New Car Prices Hit All-Time Record High

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New car prices are through the roof. If you thought cars were expensive before, they’ve now hit an all-time record average price.
A number of factors likely contributed to this rise, some of them related to challenges stemming from the pandemic. How these factors will continue to play out over time remains anyone’s guess, but for now, Jerry can help you understand how to handle the current market.

New vehicles going for record prices

A semi truck delivering new cars for a dealership
It’s no secret: the new car market is a total mess right now
The average price for a new vehicle in July of 2021 was a whopping $41,044, according to Yahoo Finance. The previous record, set just a month before, was $39,942.
The high demand fueling this rise in prices is evident in the number of vehicles currently on lots. At the end of July, dealers had approximately 932,000 new vehicles for sale.
If you compare that with the 3.1 million vehicles they had for sale two years ago, you can see that there’s a supply and demand problem at work.

Several factors are driving demand

In fact, one of the most critical factors driving up prices is the surge in demand that has taken place over the last year. J.D. Power predicted that around 1,187,300 total new vehicles would be sold in July, which would be about 3.7% more than in July 2020 and 8.7% more than that month in 2019.
One reason for this increase in demand is the stimulus funding that many Americans have received over the past year to help battle the corona virus-induced recession. Having received several thousand dollars in stimulus payments, families find themselves flush with funds and ready to put them toward a new vehicle.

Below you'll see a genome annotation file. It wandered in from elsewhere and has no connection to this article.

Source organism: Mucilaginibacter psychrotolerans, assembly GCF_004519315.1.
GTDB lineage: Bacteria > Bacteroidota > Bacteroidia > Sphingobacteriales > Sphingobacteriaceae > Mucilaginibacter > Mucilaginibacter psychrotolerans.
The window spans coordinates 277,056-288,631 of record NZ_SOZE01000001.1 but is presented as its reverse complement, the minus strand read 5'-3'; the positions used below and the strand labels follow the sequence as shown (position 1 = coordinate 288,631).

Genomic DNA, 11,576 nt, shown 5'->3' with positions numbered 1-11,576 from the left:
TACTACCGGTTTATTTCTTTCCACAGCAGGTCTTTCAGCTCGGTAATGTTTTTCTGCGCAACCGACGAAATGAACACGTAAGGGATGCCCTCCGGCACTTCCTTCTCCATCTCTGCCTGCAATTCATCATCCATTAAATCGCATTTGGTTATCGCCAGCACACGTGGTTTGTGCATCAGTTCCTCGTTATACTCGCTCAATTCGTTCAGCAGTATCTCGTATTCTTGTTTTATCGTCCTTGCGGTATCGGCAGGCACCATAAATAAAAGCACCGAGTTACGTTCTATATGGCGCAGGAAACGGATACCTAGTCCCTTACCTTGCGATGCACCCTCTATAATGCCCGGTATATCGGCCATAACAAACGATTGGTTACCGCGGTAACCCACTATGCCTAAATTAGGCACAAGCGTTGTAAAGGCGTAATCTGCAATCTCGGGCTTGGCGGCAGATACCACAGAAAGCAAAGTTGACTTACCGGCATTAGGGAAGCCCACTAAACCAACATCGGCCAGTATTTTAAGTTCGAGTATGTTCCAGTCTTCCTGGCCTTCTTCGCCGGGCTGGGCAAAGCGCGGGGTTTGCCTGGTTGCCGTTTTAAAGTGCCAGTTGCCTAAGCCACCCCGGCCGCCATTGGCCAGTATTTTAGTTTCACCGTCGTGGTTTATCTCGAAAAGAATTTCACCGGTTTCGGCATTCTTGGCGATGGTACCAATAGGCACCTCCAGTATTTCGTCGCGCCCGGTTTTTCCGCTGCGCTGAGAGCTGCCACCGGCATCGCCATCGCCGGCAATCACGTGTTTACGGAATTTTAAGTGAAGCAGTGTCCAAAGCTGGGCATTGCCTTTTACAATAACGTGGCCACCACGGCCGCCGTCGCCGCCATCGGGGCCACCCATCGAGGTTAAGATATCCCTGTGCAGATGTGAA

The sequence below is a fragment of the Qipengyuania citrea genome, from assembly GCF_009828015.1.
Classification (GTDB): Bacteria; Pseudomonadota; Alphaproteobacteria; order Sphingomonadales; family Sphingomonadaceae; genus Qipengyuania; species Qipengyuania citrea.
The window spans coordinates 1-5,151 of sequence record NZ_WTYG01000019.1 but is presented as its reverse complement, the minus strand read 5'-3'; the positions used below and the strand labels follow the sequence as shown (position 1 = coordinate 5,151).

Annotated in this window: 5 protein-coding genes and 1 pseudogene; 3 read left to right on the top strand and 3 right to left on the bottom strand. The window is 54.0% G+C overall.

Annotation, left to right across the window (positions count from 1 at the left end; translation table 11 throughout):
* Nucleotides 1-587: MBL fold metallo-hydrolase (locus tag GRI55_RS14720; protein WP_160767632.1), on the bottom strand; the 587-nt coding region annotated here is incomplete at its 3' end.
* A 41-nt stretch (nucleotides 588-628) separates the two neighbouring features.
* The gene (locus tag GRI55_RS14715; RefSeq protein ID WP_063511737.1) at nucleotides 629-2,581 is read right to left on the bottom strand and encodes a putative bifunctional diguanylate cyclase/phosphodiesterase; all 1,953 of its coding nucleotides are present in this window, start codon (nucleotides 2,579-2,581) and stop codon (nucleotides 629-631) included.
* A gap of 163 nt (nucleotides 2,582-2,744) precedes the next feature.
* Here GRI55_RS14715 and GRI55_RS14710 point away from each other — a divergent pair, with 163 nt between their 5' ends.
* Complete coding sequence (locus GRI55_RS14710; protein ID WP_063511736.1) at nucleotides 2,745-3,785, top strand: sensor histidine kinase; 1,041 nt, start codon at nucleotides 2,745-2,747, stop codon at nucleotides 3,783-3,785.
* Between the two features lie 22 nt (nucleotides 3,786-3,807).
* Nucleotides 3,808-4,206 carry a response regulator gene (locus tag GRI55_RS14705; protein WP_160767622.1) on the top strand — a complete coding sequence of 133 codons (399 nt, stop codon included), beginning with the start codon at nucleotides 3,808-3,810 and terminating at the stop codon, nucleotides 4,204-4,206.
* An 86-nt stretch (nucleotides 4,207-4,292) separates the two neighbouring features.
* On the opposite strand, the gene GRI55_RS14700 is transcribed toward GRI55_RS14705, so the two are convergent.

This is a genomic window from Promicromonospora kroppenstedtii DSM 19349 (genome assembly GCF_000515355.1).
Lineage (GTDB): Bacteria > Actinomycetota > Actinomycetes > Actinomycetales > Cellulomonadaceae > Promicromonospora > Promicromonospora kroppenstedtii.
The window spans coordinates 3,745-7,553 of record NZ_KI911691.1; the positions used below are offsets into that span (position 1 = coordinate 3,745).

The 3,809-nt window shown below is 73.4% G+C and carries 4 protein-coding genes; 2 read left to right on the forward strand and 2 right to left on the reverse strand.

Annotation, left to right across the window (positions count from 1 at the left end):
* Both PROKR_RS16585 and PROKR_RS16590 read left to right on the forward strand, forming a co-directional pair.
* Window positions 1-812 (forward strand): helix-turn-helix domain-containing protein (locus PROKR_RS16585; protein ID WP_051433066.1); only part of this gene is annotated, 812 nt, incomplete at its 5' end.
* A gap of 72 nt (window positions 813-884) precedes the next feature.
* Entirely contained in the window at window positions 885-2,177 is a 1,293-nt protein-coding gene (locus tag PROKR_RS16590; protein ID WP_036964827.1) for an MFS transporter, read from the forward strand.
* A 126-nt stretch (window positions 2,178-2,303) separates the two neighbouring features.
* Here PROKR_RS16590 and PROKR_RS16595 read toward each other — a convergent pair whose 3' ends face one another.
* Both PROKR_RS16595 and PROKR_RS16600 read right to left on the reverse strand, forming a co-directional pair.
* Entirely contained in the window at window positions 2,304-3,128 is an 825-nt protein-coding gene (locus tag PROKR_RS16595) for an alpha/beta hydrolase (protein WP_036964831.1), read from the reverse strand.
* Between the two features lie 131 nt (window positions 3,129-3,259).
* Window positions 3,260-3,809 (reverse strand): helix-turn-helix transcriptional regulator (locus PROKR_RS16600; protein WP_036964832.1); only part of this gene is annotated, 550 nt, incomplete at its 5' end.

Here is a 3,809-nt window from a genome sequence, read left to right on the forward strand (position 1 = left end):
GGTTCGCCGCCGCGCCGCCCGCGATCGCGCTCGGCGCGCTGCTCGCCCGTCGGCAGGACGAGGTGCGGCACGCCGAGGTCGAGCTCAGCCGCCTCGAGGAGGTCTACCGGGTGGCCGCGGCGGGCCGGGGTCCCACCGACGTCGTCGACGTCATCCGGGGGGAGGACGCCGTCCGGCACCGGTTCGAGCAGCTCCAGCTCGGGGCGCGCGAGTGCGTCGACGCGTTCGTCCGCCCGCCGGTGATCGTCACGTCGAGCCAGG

In addition, as the restrictions related to the pandemic are eased, more and more Americans find themselves going back to the office or traveling. Thus, their need for convenient transportation has increased. This has also shown itself in rising prices for rental cars and used cars.
This high demand is also evident in the time that new vehicles now spend on a lot. Currently, the average number of days a new car sits on the lot is a record low of 31 days. Six months ago, the average was 75 days.

New car supply is also a problem

Another factor in the surging costs for new vehicles is a severe shortage in semiconductor chips. Much of this shortage is due to a fire at a semiconductor plant in Japan whose impact continues to be felt.
As the Washington Post recently reported, 17 automakers have cut back production in recent weeks due to their inability to source these chips. These automakers include Ford, General Motors, Tesla, and BMW.
Ford has in fact indicated that it doesn’t see the shortage easing anytime soon. John Lawler, Ford’s chief financial officer, told investors, “We do see the chip issue running through this year, and we could see it bleeding into the first part of next year.”
One of the reasons it is difficult to increase supply of these chips is the complex process required to make them. Producing one chip takes approximately three months and involves 700 steps. And since fewer than two dozen companies globally produce them in large quantities, when one facility goes offline, the impact on global supply is substantial.
Of course, if you’re in the market for a new car, you can’t forget about insurance. Insurance can protect you and your family from major unexpected repair or medical expenses in the case of an accident. Not to mention that it’s the law.
When you’re shopping for a car insurance policy, Jerry can help. Jerry’s free app quickly and efficiently compares quotes from many companies, so you can find the policy that’s best for you and your needs. Jerry will also continue monitoring your policy every six months to make sure you’re always getting the most bang for your insurance buck.

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